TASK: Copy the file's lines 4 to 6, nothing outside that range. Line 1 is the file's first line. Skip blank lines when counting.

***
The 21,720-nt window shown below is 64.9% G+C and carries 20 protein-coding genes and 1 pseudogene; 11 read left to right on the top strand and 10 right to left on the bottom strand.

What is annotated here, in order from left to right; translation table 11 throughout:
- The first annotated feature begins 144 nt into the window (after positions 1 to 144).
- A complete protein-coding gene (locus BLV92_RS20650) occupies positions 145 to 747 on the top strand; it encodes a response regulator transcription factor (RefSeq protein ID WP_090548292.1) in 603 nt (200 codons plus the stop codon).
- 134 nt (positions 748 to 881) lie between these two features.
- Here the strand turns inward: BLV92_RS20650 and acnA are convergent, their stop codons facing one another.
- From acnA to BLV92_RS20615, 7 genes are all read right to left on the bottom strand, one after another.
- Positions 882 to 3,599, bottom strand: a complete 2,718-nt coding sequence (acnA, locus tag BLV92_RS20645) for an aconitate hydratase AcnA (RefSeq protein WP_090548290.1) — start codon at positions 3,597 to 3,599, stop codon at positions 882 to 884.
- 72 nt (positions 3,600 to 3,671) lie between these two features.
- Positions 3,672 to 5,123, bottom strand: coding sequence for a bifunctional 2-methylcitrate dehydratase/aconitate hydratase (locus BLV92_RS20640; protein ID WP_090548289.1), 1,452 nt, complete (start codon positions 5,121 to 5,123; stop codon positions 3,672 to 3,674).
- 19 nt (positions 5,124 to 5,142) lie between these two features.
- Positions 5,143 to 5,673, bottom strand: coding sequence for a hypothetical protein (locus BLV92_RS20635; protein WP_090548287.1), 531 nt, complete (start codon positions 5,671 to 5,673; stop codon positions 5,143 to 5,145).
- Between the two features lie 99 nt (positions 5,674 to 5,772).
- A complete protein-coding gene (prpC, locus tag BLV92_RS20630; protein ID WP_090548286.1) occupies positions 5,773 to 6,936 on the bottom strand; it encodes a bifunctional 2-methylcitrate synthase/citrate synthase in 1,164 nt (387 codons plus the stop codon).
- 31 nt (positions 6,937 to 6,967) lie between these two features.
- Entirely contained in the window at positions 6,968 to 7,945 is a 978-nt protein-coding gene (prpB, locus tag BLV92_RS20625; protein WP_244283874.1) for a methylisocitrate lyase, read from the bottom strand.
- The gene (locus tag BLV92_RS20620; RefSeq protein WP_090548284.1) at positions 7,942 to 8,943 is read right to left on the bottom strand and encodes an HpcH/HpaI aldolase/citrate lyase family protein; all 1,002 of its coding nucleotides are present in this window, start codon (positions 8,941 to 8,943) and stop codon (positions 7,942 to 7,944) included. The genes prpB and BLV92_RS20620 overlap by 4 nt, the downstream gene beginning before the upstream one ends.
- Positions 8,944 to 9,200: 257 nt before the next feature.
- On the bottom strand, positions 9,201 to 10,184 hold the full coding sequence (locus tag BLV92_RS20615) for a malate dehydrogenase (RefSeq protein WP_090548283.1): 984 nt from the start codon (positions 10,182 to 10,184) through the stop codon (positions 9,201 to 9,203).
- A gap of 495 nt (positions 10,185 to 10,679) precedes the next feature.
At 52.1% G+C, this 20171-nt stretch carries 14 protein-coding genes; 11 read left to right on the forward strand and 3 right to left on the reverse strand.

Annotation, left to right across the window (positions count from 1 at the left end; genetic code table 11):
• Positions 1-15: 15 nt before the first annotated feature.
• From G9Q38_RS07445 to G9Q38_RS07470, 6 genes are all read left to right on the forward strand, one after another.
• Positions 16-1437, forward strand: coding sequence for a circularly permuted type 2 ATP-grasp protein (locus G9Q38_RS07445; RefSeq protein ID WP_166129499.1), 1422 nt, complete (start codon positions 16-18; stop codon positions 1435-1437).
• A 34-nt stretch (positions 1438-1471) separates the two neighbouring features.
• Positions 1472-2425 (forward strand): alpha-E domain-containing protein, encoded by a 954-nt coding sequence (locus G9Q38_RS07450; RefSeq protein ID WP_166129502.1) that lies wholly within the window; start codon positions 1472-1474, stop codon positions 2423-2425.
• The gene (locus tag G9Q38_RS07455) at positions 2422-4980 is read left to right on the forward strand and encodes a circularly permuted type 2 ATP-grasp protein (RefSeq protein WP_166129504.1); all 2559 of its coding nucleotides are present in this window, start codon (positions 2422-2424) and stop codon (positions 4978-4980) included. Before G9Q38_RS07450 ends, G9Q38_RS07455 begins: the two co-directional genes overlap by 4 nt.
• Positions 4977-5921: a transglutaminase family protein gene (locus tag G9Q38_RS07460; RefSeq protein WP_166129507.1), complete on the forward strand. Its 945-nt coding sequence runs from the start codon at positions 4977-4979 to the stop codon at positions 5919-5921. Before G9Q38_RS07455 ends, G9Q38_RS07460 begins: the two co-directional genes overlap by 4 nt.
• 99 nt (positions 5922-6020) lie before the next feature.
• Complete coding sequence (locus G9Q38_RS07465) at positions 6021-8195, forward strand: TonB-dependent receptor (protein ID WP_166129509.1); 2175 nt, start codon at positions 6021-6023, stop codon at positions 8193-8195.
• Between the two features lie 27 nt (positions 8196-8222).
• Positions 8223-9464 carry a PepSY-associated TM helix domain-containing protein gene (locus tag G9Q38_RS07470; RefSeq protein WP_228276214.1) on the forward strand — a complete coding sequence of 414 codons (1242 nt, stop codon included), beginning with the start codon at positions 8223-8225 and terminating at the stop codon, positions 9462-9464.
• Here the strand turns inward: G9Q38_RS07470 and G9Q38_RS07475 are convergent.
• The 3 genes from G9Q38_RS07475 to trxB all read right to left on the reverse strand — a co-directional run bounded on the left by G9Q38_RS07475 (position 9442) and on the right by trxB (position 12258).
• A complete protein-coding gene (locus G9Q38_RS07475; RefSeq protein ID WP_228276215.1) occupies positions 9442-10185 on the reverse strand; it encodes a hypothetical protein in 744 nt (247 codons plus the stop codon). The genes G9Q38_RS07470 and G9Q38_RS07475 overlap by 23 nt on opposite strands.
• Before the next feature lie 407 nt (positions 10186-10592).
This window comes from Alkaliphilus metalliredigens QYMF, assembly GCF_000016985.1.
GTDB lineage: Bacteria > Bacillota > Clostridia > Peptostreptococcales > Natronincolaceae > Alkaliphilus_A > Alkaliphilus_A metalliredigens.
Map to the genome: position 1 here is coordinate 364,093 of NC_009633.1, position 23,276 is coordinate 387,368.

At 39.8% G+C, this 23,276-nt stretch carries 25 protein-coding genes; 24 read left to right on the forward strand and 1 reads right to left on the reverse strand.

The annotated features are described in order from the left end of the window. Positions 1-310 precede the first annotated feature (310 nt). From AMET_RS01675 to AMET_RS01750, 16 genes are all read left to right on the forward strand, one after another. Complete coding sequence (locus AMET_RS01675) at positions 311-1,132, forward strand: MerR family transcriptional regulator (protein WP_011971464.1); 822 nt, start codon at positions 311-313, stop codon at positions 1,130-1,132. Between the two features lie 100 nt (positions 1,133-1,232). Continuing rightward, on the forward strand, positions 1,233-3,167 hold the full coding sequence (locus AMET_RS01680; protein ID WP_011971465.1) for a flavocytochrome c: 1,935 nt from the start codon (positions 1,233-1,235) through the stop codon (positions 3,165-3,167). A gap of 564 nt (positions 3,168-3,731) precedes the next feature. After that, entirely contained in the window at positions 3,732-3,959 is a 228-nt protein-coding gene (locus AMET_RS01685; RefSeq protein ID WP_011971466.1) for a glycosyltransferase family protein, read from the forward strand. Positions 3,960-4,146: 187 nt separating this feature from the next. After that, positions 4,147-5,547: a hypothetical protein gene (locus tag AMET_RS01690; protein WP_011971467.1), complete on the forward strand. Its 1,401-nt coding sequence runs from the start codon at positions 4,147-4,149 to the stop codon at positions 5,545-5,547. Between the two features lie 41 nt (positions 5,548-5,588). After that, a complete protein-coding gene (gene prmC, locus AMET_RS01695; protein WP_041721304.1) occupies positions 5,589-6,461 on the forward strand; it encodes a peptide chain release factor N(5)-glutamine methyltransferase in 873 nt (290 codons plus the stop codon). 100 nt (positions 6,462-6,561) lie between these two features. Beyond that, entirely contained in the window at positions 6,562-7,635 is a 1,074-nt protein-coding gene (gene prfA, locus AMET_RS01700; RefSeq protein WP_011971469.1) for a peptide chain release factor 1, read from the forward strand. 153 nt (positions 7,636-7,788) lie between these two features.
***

- A complete protein-coding gene (locus BLV92_RS20650) occupies positions 145 to 747 on the top strand; it encodes a response regulator transcription factor (RefSeq protein ID WP_090548292.1) in 603 nt (200 codons plus the stop codon).
- 134 nt (positions 748 to 881) lie between these two features.
- Here the strand turns inward: BLV92_RS20650 and acnA are convergent, their stop codons facing one another.